Road Trip — Gardens are wherever you find them
Whether lodged on a hillside, planted by the roadside, or stuck in a strip of soil by a small town sidewalk, when you are on the road you come across gardens everywhere. Big, small, in pots or in the ground… for plant lovers, it doesn’t get any better than finding a new garden.
On a recent road trip along Wisconsin’s Great River Road — 250-miles of captivating scenery, quaint riverside villages, and art-filled shops nestled on the banks of the mighty Mississippi River, I discovered gardens of all sizes, shapes and styles. (The route is part of the Great River Road National Scenic Byway which follows the Mississippi River for 3,000 miles through ten states.)
In Alma, Pepin, Stockholm, and other small riverside villages, sedum fills window boxes and petunia spills from hanging baskets. Gardeners fill beds with showy perennial phlox, coneflower, and hydrangea. Pots and planters hold geranium, coleus, ornamental grass, and sweet potato vine. Here and there, tiny succulents—perfect lime green rosettes—grow in the holes of bricks placed atop porch railings.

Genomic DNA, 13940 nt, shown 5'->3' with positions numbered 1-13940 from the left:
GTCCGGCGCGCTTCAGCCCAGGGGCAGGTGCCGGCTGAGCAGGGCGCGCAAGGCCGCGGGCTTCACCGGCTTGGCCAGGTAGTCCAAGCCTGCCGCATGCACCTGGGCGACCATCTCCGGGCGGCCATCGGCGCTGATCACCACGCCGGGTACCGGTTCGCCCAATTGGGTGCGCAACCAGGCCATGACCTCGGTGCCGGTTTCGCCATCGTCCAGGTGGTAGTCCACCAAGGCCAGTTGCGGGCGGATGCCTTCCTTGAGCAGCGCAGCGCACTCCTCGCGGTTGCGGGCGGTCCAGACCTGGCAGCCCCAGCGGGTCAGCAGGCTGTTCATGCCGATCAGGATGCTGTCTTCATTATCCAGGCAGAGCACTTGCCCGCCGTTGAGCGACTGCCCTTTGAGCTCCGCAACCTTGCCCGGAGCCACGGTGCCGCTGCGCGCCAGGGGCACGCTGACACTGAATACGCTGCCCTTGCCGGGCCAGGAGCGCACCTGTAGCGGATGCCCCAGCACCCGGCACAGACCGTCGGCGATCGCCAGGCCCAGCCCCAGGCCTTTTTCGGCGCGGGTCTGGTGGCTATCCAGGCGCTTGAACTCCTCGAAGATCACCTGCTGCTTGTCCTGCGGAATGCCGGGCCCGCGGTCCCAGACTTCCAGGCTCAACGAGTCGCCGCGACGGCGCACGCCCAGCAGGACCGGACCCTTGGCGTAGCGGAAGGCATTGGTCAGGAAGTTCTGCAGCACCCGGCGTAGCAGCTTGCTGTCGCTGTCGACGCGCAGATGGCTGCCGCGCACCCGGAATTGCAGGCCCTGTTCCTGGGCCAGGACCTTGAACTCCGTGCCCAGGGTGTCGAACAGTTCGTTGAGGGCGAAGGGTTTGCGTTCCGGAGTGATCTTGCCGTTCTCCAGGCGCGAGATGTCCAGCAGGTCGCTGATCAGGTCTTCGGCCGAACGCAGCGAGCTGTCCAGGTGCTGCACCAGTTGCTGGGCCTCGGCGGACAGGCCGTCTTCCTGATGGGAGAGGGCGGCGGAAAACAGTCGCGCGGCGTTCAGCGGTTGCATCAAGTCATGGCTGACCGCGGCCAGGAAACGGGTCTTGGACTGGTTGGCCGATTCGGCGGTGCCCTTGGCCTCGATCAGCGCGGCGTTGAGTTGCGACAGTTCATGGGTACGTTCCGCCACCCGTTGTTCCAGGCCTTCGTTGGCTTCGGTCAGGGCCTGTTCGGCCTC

North of La Crosse, the midway point on the scenic route, steep limestone bluffs rise prominently from the river bank. It’s a challenging setting for gardeners, but, like Texans, River Road residents know how to make the most of difficult sites, as evident by the beautiful terraced gardens that stair-step behind businesses and alongside the highway.
In the hilly countryside east of the river, a patchwork of corn, soybeans, and other crops fill fertile farmland. Here and there, wildflower meadows boast goldenrod, Queen Anne’s lace, and assorted grasses. Outside Fountain City, a free-spirited gardener created her own Stonehenge, of sorts. The massive stone slabs of this megalithic wonder stand upright on fourth-generation farmland.
For plant lovers, gardens are like magnets, whether you find them in your own hometown or discover them during your travels. And, remember, when you are on the road the only thing more fun than discovering gardens is getting acquainted with the friendly folks who planted them.